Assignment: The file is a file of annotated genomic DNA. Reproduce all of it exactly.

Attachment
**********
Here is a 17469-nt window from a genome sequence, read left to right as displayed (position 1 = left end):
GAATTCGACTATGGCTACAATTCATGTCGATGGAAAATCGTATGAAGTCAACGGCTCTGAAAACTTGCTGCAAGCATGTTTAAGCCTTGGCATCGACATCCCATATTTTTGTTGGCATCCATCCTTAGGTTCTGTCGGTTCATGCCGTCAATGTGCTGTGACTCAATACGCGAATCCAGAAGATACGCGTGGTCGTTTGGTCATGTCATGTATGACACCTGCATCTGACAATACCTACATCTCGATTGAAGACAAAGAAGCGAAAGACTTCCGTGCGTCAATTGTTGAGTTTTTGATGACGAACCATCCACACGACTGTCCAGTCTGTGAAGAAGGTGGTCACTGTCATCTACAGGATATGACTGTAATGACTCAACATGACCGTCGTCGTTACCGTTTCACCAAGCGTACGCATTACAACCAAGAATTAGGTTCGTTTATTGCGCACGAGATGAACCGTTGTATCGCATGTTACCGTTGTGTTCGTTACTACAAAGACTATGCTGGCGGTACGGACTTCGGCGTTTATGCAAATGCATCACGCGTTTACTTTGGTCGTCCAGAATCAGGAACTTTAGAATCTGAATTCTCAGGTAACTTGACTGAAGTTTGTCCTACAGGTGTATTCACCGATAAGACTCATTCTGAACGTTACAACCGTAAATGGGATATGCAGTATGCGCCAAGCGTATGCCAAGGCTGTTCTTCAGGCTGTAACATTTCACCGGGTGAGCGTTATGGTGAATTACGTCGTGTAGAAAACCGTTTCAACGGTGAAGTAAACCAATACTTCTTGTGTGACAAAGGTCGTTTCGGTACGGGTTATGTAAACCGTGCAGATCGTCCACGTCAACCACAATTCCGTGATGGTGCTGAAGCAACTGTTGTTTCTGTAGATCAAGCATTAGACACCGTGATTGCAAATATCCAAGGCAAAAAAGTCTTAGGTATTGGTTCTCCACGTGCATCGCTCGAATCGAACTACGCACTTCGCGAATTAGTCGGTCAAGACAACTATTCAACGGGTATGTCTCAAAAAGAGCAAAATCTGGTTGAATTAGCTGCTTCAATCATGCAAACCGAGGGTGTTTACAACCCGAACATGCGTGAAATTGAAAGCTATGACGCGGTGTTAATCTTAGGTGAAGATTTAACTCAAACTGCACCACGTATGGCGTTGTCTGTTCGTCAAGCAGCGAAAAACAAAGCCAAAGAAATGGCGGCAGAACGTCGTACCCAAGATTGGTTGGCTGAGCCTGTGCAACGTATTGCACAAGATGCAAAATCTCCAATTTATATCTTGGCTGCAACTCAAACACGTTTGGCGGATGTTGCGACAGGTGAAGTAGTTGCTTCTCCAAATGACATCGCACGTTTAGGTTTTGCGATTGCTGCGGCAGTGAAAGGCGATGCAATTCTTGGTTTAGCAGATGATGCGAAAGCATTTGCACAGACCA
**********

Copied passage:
Here is a 17469-nt window from a genome sequence, read left to right as displayed (position 1 = left end):
GAATTCGACTATGGCTACAATTCATGTCGATGGAAAATCGTATGAAGTCAACGGCTCTGAAAACTTGCTGCAAGCATGTTTAAGCCTTGGCATCGACATCCCATATTTTTGTTGGCATCCATCCTTAGGTTCTGTCGGTTCATGCCGTCAATGTGCTGTGACTCAATACGCGAATCCAGAAGATACGCGTGGTCGTTTGGTCATGTCATGTATGACACCTGCATCTGACAATACCTACATCTCGATTGAAGACAAAGAAGCGAAAGACTTCCGTGCGTCAATTGTTGAGTTTTTGATGACGAACCATCCACACGACTGTCCAGTCTGTGAAGAAGGTGGTCACTGTCATCTACAGGATATGACTGTAATGACTCAACATGACCGTCGTCGTTACCGTTTCACCAAGCGTACGCATTACAACCAAGAATTAGGTTCGTTTATTGCGCACGAGATGAACCGTTGTATCGCATGTTACCGTTGTGTTCGTTACTACAAAGACTATGCTGGCGGTACGGACTTCGGCGTTTATGCAAATGCATCACGCGTTTACTTTGGTCGTCCAGAATCAGGAACTTTAGAATCTGAATTCTCAGGTAACTTGACTGAAGTTTGTCCTACAGGTGTATTCACCGATAAGACTCATTCTGAACGTTACAACCGTAAATGGGATATGCAGTATGCGCCAAGCGTATGCCAAGGCTGTTCTTCAGGCTGTAACATTTCACCGGGTGAGCGTTATGGTGAATTACGTCGTGTAGAAAACCGTTTCAACGGTGAAGTAAACCAATACTTCTTGTGTGACAAAGGTCGTTTCGGTACGGGTTATGTAAACCGTGCAGATCGTCCACGTCAACCACAATTCCGTGATGGTGCTGAAGCAACTGTTGTTTCTGTAGATCAAGCATTAGACACCGTGATTGCAAATATCCAAGGCAAAAAAGTCTTAGGTATTGGTTCTCCACGTGCATCGCTCGAATCGAACTACGCACTTCGCGAATTAGTCGGTCAAGACAACTATTCAACGGGTATGTCTCAAAAAGAGCAAAATCTGGTTGAATTAGCTGCTTCAATCATGCAAACCGAGGGTGTTTACAACCCGAACATGCGTGAAATTGAAAGCTATGACGCGGTGTTAATCTTAGGTGAAGATTTAACTCAAACTGCACCACGTATGGCGTTGTCTGTTCGTCAAGCAGCGAAAAACAAAGCCAAAGAAATGGCGGCAGAACGTCGTACCCAAGATTGGTTGGCTGAGCCTGTGCAACGTATTGCACAAGATGCAAAATCTCCAATTTATATCTTGGCTGCAACTCAAACACGTTTGGCGGATGTTGCGACAGGTGAAGTAGTTGCTTCTCCAAATGACATCGCACGTTTAGGTTTTGCGATTGCTGCGGCAGTGAAAGGCGATGCAATTCTTGGTTTAGCAGATGATGCGAAAGCATTTGCACAGACCA